When I was still in elementary school (grades 1-6, here in the U.S.), my oldest brother graduated to high school (grades 9-12). I’d been hearing him cheer for his junior high school (grades 7-8) football team — the Catamounts — for two years, but here he was suddenly backing his new high school team, the Eagles.
Something about being a Catamount supporter felt natural and right. The Catamounts WERE the best team. My brother had been telling me for two years, and I believed him. But now suddenly the Catamounts were forgotten in this new fervor for the Eagles.
“Why don’t you like the Catamounts any more?” I asked him, but he gave me his look that meant “That’s one of those Stupid Little Brother questions,” and that was the end of it.
I must have been all of 10 years old, but I remember wondering “Can you really care about something so much, fanatically cheer and support someone, and then just … not?”
Apparently you could. But I remember being disturbed, feeling something dark that said love, allegiance, whatever it was, was not something that just flipped from one thing to another, one tribal team to another, like a switched being flicked on and off.
Certainly I couldn’t do it. If I loved something, cared deeply about something, it was pretty much forever. Possibly as a result, love and allegiance came to me very slowly, very cautiously, like a forest animal checking the terrain before committing.
I sat out as many of my high school pep rallies as I could. While the rest of the school was in the auditorium, stamping their feet and shouting on cue, I was in the library reading. On those occasions when I got caught and sent to the auditorium to participate, I looked around at friends and classmates and wondered. I tried shouting and clapping, stamping my feet, all of it, and I’ll admit there were moments when I was caught up in the MUSIC of it, the thundering percussion of it all, but for the most part I sat quietly and watched.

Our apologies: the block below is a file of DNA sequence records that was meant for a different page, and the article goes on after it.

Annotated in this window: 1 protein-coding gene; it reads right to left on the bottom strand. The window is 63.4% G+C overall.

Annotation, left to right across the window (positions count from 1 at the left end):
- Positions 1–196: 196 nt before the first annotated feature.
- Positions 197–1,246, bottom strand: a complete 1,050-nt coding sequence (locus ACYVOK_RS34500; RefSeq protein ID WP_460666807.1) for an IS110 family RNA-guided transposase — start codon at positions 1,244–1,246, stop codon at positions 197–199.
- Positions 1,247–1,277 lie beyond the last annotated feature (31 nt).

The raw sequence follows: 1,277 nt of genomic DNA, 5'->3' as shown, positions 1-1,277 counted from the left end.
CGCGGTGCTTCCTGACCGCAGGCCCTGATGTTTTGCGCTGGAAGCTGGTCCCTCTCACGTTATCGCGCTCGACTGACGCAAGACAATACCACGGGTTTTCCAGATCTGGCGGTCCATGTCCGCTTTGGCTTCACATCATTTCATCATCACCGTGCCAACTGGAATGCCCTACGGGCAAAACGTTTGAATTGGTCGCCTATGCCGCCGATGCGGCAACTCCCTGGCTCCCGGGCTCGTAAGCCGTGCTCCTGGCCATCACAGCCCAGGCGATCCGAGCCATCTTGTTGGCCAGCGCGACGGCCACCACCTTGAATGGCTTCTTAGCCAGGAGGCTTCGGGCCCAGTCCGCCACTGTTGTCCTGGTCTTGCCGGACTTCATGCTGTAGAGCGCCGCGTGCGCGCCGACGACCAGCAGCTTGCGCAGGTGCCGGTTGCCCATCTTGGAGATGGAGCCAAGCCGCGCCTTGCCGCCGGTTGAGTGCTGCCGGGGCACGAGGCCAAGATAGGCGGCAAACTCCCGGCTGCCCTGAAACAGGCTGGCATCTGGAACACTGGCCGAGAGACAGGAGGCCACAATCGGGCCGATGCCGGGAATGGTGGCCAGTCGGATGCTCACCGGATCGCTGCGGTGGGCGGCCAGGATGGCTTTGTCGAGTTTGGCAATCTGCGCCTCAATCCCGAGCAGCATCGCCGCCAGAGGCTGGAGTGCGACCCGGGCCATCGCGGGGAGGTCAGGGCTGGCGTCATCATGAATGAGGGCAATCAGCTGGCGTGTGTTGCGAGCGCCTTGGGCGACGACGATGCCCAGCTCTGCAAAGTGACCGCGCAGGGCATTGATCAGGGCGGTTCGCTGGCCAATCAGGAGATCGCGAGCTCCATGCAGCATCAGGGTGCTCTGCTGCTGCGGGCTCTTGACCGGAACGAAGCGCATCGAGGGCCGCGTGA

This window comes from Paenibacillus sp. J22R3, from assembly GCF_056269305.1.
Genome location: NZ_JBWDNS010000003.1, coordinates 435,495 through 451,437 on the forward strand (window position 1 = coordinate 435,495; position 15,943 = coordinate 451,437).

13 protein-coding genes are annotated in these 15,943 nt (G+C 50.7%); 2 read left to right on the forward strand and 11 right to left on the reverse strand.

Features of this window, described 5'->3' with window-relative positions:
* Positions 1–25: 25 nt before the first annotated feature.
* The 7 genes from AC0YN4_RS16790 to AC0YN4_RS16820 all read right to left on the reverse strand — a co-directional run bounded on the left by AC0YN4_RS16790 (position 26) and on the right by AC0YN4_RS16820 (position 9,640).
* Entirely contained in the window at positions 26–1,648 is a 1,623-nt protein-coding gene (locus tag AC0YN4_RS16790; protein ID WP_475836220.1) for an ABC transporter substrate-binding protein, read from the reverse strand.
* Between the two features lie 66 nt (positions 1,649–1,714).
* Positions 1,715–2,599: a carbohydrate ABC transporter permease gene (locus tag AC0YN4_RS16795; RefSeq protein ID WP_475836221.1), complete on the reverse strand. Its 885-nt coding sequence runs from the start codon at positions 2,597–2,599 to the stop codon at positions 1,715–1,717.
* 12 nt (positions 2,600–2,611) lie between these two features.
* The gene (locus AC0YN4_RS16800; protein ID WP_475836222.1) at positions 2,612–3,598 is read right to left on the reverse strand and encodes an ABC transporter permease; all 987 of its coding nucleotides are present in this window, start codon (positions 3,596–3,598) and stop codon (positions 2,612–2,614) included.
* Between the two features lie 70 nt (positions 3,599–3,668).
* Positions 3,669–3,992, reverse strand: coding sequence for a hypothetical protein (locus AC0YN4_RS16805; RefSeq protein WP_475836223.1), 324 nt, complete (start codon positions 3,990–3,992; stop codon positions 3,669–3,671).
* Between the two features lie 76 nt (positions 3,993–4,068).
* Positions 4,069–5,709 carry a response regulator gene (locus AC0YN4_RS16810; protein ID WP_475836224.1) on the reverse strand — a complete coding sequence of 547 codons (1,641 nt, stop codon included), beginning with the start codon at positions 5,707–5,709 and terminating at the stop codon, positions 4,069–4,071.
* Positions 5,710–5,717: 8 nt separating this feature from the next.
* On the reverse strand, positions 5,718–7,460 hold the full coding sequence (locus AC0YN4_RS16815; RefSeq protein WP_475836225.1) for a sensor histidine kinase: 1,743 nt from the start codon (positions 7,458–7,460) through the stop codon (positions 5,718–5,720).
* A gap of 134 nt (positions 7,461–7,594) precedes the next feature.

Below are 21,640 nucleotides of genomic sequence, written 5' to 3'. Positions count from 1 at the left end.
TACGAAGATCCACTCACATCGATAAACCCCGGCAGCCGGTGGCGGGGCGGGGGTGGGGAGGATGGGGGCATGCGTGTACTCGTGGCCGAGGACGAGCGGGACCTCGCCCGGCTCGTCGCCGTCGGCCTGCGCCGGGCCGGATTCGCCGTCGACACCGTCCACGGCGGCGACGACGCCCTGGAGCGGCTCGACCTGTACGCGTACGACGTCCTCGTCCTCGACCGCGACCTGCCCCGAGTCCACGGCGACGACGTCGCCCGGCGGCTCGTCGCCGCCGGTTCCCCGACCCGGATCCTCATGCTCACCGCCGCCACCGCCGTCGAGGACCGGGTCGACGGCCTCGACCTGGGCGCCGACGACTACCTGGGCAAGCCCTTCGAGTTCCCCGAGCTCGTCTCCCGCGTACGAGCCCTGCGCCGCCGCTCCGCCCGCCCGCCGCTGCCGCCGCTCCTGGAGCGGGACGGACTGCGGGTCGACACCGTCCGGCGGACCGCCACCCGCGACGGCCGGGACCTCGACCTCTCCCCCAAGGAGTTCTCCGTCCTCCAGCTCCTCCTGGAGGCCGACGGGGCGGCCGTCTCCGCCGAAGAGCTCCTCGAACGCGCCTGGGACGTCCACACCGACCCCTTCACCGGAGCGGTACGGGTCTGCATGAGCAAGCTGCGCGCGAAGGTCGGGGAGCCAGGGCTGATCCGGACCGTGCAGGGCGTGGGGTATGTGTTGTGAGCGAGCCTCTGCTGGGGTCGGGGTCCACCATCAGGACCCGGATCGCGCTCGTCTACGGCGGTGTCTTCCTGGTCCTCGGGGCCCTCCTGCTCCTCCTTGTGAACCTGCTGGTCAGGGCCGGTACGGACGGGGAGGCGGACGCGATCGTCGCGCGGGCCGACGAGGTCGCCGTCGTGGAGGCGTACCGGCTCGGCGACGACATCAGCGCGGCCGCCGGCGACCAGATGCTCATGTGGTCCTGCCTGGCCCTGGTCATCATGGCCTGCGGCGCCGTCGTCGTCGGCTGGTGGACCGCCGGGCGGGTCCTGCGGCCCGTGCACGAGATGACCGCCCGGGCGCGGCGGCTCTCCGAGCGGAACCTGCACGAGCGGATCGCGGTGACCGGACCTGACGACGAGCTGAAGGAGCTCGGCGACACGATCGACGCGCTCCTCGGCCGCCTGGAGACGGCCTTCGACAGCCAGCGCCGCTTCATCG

More than team spirit, I felt suspicion. Learning to cheer and wave and stamp our feet on cue, were we being programmed to like this team, and then the next team? Trading whatever developing independence of thought we might have for this knee-jerk belief and allegiance?
Did all this have some goal in mind, maybe a goal that wasn’t even for us, but for the people asking us to do it? Were we learning to be excited and passionate – and sometimes angry and defensive – for somebody else’s benefit?
And after we were programmed to respond with this sort of instant allegiance, would we be switched to something bigger and more demanding and even less helpful to our own personal welfares?
Part of the answer – the Vietnam War – wasn’t long in coming.
For those of you who weren’t around back then, the Iraq War is an even better example. The type of pep-rally-devotion I’m talking about, national allegiance, at a level that ignores justice, reason, and even self-preservation, is right out there in plain sight. Not just for the prosecution of the war, but for the blind, loving, passionate support of it. During the Bush years, to question the war, to express one single word of doubt, was to be a traitor to every American ideal.
To question the war was to waste the patriotic, freedom-loving sacrifice of all those who’d died in it – almost as if you’d killed them yourself. To question the war was to hate America itself, the proud nation which bleeds to give you freedom, safety, wealth, family, God, EVERYTHING. If you doubted the justice and necessity of the Iraq War, you commie traitor bastard, you should definitely go live with Saddam … perhaps before one of your former countrymen, proud patriots all, took you out and shot you.
Well, that was just one of the more recent eye-openers that nationalism, team spirit on a national scale, was something so easily bent to irrational ends that it seemed designed for it.
“My country right or wrong” sounds good as a patriotic quote from American history. But if you THINK about it, think about what it means to support wrong-doing, to back unjustified, senseless war or smaller scale black ops, without thought or guilt or regret, it automatically makes you a bad person. To the extent that you support killing strangers off in some distant country, for no good reason you know, to that extent you are guilty of the killing.To put it mildly, I don’t like that. I don’t want to be a part of it.